II.


The Court of Appeals erred in not finding that the petitioners are innocent purchasers for value.

III.


The Court of Appeals erred in affirming the lower court’s denial of petitioner’s motion for new trial.

In support of the first assignment of error, it is argued that as the action was instituted almost four years after the affidavit of adjudication, Exhibit "A", was registered in the Office of the Register of Deeds of Pangasinan, the right of action of the administratrix has prescribed and lapsed because the same was not brought within the period of two years as prescribed in Section 4 of Rule 74 of the Rules of Court, and as decided in the cases of McMicking v. Sy Conbieng, 21 Phil., 211 and Ramirez v. Gmur, 42 Phil., 855 869.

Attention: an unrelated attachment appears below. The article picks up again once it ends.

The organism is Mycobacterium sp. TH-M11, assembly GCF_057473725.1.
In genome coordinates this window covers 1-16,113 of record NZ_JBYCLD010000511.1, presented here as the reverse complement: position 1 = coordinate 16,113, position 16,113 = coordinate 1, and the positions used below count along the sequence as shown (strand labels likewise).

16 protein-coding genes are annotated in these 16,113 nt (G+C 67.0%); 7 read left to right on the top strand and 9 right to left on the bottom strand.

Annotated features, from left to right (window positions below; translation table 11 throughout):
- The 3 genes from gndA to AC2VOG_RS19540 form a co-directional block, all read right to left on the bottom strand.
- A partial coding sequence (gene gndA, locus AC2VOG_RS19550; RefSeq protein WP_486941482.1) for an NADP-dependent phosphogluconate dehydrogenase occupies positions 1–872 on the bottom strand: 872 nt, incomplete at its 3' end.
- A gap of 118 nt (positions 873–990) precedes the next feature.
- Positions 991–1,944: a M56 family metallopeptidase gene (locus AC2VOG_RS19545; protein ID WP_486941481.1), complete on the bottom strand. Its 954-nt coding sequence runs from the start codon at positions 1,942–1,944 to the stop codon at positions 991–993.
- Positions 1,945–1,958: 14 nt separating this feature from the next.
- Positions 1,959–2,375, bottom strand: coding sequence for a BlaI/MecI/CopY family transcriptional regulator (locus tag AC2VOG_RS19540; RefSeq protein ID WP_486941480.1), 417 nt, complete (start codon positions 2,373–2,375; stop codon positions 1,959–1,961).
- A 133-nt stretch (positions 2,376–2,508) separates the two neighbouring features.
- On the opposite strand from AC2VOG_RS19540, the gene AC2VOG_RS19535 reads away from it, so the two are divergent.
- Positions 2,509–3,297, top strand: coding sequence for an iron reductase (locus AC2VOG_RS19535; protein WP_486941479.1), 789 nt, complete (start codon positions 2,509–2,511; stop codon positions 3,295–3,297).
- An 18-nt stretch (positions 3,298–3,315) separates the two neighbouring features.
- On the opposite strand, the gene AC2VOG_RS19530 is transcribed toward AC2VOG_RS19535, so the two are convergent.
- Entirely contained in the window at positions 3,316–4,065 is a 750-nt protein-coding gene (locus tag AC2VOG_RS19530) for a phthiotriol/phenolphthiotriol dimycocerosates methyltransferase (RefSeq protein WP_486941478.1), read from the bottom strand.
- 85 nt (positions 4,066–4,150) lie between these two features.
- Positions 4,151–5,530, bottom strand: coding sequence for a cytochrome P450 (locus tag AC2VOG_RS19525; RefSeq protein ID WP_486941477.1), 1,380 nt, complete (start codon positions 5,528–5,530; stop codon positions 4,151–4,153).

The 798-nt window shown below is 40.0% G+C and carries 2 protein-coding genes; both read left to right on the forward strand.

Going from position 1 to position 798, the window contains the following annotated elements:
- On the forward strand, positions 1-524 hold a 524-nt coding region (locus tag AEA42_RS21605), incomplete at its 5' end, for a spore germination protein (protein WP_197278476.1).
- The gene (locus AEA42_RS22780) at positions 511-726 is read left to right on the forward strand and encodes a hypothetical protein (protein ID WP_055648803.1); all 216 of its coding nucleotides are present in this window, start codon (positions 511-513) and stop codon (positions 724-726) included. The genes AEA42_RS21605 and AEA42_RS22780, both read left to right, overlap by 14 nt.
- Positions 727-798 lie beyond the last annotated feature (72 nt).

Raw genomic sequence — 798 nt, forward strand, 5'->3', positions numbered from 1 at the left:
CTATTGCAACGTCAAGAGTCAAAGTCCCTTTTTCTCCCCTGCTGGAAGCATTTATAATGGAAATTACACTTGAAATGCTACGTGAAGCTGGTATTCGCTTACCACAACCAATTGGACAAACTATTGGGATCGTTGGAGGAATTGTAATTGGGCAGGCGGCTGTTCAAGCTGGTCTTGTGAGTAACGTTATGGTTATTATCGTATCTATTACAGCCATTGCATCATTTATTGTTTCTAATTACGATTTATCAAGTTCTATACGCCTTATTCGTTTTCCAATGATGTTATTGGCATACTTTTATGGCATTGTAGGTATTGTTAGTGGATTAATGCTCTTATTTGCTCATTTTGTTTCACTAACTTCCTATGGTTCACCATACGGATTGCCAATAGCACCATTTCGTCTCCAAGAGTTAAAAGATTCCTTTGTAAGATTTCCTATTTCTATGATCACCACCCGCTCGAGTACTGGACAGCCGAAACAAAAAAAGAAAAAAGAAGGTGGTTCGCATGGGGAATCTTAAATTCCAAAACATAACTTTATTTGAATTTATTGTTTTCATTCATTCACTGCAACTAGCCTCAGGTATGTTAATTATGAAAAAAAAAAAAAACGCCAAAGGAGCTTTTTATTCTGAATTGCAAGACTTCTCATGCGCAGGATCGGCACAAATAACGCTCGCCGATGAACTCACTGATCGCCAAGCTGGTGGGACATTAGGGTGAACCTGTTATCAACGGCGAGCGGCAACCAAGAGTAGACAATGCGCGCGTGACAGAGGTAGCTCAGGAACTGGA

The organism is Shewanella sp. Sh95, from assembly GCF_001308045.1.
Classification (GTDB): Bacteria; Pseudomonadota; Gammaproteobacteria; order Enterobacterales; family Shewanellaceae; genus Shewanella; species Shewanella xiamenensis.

Section 4 of Rule 74 provides, in part, as follows:jgc:chanrobles.com.ph

"SEC. 4. Liability of distributees and estate. — If it shall appear at any time within two years after the settlement and distribution of an estate in accordance with the provisions of either of the first two sections of this rule, that an heir or other person has been unduly deprived of his lawful participation in the estate, such heir or such other person may compel the settlement of the estate in the courts in the manner hereinafter provided for the purpose of satisfying such lawful participation. . . . ."cralaw virtua1aw library

Section 1, which is mentioned in Section 4, reads as follows:jgc:chanrobles.com.ph